Clean Air Blog 2.17.2012

This week’s Clean Air Blog will connect a few news stories I found most interesting and/or relevant to renewable energy and coal as reasons to quit using coal as a source for electricity.  

The first article talks about Europe’s renewable energy sector, specifically, it discusses the success they’ve had employing people through this emerging market. Lacey’s article explains that at least, “1.1 million people have jobs in Europe’s renewable energy sector…” and this number is actually higher, given the major increases Europe made during 2011. Not including jobs in mass transportation, recycling, or green building design, documented jobs from renewable energy throughout Europe are at 1,144,000!

It’s frustrating that a main argument to continue using coal is that coal extraction, and energy production from coal, creates jobs.  This thought process is so frustrating because investments in renewable energy sources will also create jobs, yet renewables will eventually be cheaper, and are cleaner effective immediately!  Not to mention the dangers associated with coal mining that should also act as another reason to quit coal.

Another article I’ve decided to share does mention death as a reason to quit coal.  The article talks about the fifteen coal miners who were killed in China yesterday when their cart derailed.  Deaths and injuries are not uncommon in coal mines, given they averaged six deaths a day in China during 2010.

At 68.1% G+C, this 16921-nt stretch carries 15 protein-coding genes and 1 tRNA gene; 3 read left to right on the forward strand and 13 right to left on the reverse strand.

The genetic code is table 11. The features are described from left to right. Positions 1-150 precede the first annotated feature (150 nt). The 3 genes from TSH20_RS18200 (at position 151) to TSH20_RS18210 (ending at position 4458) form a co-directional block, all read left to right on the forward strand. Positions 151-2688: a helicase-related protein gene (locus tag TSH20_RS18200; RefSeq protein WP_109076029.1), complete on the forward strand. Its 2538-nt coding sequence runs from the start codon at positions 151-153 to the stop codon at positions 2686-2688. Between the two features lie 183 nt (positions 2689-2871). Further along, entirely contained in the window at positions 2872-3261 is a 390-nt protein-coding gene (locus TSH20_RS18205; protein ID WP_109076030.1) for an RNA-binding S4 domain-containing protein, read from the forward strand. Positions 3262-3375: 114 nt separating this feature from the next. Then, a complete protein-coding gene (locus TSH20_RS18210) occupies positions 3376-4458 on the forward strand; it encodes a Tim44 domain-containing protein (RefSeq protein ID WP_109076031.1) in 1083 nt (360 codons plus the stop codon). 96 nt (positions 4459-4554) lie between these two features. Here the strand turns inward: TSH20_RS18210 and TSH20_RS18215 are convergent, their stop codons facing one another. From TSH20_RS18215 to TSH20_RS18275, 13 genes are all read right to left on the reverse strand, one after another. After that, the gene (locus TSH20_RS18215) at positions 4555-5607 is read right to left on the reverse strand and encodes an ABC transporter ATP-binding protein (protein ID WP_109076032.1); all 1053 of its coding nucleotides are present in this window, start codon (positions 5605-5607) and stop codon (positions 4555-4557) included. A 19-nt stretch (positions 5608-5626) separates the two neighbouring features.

I guess my question would be, does humanity actually value cheap, dirty electricity more than human lives, a healthy living environment, and progress?  I don’t believe we do; instead, I believe that those with sufficient power to affect change care more about benefiting financially from fossil fuels than anything else.  I’m hoping my assumption of this is incorrect because not everything happening in the world today is destructive.

The third article I’ve decided to blog about pertains to an announcement by ToughStuff saying, “it will provide some 33 million Africans access to rugged, cheap and affordable solar power systems.”  By providing these solar PV panels, “substantial health and environmental threats are averted.”   These actions are backed by the United Nations’ “Business Call to Action” development program; so, here is a powerful entity, using that power to help some impoverished nations with clean energy, but enough is not being done to get wealthy nations off fossil fuels!


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